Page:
Andrew R. Delke was formally booked into the Nashville / Davidson County Jail on July 2nd at 10:48 a.m. Records indicate he is 5′ 10″, and weighs 185 pounds. His eyes are hazel, his hair is brown, and he was born on July 23rd, 1993, making him 27 years old. His property receipt indicates he came in with the clothes he was wearing, a tie, a belt, and a ring on his finger. He carried $400 in cash with him into booking.
He has been classified as ‘Administrative Segregation’ due to his status as a now-former Metro Nashville police officer.
He has access to general calls and general video visitation, and he’s attempted to make five calls, but all five were incomplete. We’ll detail those calls below, and who they were to.
You can see complete details here. Delke completed the enrollment to use the phone system at 12:46 p.m. on July 2nd, the day he was booked. That process took approximately 4 minutes. From his medical cell, where he was housed for the initial days of his sentence, he then attempted to make four more calls, all to his wife on July 4th. The first at 10:20 a.m., then 10:27 a.m., 11:43 a.m., and again at 11:48 a.m. Concerned that he was unable to reach his wife, he was allowed out of his cell at 12:52 p.m. and escorted to his case manager’s office so he could attempt to call from his desk phone.
There are four case notes for Delke that were entered during his first week as an inmate. The first two are were from his case manger, during which he received a calling card with a small value loaded on it, and was given instructions on how to log onto the tablet and to make sure he had his phone PIN.
Clergy staff made two additional entries into the case notes, which are detailed below. The first was on July 2nd, and reads:
“Chaplain met with offender in intake. Introduced myself and discussed whether he had an religious affiliation? He stated that he is Catholic but hasn’t recently practiced. Additionally, says that he is a Christian. Advised of chaplain services and asked him if he could think of anything that we could do for him, and he requested a bible. Fulfilled bible and took to 3-MED Unit where he will be housed over the weekend. Lastly, advised that I would check in with him over the weekend (discussed with Chief Joseph).”Chaplain Clay 7/2/2021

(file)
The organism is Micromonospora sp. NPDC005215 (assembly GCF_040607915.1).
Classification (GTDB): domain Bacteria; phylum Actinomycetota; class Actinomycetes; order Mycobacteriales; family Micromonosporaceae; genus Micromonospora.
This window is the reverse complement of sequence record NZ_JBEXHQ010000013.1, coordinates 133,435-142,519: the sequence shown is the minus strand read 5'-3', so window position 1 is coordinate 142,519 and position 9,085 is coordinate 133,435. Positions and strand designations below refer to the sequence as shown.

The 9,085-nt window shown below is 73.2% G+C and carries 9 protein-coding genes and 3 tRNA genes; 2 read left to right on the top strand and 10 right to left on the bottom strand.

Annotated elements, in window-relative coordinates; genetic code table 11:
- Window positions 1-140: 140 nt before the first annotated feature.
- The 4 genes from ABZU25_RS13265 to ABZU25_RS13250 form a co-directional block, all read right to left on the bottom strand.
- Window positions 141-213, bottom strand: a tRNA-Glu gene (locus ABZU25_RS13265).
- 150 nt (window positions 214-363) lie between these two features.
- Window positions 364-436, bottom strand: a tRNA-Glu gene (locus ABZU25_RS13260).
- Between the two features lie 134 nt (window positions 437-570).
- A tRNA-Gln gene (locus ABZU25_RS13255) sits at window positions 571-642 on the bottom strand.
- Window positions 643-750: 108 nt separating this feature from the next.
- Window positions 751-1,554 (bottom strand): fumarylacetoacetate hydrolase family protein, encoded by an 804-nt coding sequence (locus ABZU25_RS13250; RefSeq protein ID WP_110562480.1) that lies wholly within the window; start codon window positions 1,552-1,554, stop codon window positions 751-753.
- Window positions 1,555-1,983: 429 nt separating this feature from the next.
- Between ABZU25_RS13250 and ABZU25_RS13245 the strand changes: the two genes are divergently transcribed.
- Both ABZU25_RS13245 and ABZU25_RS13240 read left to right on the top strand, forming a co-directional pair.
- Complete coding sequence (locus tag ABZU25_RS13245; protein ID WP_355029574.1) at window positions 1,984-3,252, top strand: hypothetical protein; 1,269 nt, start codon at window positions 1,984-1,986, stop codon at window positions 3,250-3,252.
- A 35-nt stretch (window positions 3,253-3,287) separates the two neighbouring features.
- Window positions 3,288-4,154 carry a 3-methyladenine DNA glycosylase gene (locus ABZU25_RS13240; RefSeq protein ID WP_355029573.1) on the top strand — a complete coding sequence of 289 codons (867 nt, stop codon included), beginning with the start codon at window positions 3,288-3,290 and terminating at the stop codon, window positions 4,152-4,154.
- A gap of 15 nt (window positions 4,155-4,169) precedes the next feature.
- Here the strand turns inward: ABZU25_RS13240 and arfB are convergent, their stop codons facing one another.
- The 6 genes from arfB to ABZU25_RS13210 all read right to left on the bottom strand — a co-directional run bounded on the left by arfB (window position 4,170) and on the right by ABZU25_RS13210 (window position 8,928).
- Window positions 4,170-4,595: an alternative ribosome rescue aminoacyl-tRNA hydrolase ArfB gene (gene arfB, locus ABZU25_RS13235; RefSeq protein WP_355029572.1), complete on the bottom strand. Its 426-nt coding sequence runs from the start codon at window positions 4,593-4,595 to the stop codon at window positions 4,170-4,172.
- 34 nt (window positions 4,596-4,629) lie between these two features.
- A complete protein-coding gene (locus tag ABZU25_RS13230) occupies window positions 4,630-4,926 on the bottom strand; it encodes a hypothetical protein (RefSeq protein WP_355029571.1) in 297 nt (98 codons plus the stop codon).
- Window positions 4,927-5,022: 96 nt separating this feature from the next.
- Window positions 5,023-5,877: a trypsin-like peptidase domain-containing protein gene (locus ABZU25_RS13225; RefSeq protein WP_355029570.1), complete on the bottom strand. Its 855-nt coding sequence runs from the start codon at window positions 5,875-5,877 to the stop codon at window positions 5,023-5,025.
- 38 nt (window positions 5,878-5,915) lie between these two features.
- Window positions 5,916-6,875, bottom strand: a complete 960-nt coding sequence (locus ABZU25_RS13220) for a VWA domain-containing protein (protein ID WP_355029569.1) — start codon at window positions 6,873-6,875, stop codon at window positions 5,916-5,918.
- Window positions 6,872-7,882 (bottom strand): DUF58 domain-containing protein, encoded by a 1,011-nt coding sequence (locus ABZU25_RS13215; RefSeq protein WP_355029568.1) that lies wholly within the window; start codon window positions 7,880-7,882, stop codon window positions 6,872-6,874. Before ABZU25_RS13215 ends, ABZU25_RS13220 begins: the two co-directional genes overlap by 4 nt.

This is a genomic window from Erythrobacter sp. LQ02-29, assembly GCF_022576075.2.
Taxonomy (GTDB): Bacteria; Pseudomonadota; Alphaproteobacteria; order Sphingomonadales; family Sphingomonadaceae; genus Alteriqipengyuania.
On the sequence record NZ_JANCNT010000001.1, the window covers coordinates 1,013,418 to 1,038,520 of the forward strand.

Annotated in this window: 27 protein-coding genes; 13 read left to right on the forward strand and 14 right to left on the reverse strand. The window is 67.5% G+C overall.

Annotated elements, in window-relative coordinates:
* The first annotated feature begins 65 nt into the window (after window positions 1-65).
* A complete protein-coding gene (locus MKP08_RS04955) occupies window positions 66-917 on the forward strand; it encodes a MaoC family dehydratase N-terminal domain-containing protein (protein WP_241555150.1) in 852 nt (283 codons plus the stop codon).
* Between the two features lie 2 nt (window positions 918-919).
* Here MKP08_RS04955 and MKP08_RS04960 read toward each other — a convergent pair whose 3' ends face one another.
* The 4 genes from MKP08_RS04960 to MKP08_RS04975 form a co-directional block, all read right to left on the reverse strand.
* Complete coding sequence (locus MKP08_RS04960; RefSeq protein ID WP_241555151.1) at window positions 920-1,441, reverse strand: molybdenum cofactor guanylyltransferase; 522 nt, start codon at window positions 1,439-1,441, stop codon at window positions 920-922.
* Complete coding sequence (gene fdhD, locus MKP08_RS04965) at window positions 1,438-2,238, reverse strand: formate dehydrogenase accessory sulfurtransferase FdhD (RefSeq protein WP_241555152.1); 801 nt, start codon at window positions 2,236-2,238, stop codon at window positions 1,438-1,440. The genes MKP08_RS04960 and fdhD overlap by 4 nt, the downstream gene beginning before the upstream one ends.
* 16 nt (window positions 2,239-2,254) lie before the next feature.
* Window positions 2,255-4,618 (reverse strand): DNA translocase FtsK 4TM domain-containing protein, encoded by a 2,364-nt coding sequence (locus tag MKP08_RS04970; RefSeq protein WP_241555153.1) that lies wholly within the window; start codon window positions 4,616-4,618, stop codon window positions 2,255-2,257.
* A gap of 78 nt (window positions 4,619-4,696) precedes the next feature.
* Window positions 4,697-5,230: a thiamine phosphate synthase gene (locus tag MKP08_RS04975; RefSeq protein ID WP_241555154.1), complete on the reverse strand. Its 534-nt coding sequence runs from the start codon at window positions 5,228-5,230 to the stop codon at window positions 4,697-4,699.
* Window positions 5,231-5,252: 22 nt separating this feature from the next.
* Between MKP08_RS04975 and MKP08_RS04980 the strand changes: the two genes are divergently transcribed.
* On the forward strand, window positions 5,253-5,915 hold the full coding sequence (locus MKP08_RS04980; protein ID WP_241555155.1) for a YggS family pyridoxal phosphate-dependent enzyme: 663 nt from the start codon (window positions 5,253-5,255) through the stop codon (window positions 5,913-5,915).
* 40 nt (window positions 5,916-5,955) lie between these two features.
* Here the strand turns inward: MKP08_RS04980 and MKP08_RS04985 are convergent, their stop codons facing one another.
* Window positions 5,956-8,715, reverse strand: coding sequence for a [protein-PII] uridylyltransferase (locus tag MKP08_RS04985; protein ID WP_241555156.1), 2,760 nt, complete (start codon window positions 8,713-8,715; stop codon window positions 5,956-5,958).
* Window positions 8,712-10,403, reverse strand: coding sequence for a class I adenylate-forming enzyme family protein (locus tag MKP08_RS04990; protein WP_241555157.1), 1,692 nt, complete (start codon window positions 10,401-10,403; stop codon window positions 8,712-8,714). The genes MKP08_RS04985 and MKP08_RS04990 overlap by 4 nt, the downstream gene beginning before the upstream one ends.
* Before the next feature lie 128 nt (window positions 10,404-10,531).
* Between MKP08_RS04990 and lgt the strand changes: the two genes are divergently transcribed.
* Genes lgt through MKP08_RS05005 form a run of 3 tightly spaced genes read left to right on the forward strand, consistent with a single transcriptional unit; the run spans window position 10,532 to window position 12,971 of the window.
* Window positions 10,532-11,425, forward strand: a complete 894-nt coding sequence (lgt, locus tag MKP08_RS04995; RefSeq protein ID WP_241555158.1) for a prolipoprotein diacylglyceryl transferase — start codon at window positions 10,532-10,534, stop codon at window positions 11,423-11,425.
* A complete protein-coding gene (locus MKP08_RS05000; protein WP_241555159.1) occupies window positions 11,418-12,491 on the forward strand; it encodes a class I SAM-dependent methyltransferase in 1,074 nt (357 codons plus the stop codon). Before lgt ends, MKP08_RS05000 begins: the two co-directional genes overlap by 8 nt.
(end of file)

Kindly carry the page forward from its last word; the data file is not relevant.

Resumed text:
The second entry from the Clergy reads:
“Chaplain visited offender to discuss his houghts and whether anything was needed to assist him in his spiritual journey after previous discussion with Chief Joseph. Offender discussed attempting to call his wife and not being able to speak with her and that he was told he’d be able to try later. Further discussed his initial time in custody and told him that things would be slow through the holiday weekend but would speed up starting Tuesday when everyone returned from the holiday. Discussed life and gave encouragement regarding his walking in his faith (he identifies as Catholic/Christian) and that he will make through this trying time by holding onto the faith he professes. Asked whether there was anything I could provide him and after telling him what was availbale, agreed upon a Jesus Calling Devotional. Went back to office and retrieved the devotional and took it back to him.”Chaplain Clay 7/4/2021
On Saturday, July 3rd, wellness checks show that Delke slept until 10 a.m., at which time he awoke for medication. At the 10:47 a.m. check, he was found up, awake, and fully dressed in his DCSO inmate uniform while brushing his teeth at the sink. He had used the first set of towels to clean his cell, so they were replaced with a fresh set for him at 11 a.m.
He has a cup in his cell and is able to drink water from the sink as he wants it, and was issued a jail tablet upon his arrival. He’s already been using it to listen to music and play games, according to activity reports. He reads his tablet and bible until falling asleep and then wakes up for food trays and medicine passes.
Once he completes the standard observation period he will be moved to the DDC Restrictive Housing Unit (RHU). His cell will be 16 feet deep, and 8 feet wide. He will be confined to the cell 22 hours a day and will have recreation time alone. He will remain at the DCSO facility throughout his entire sentence.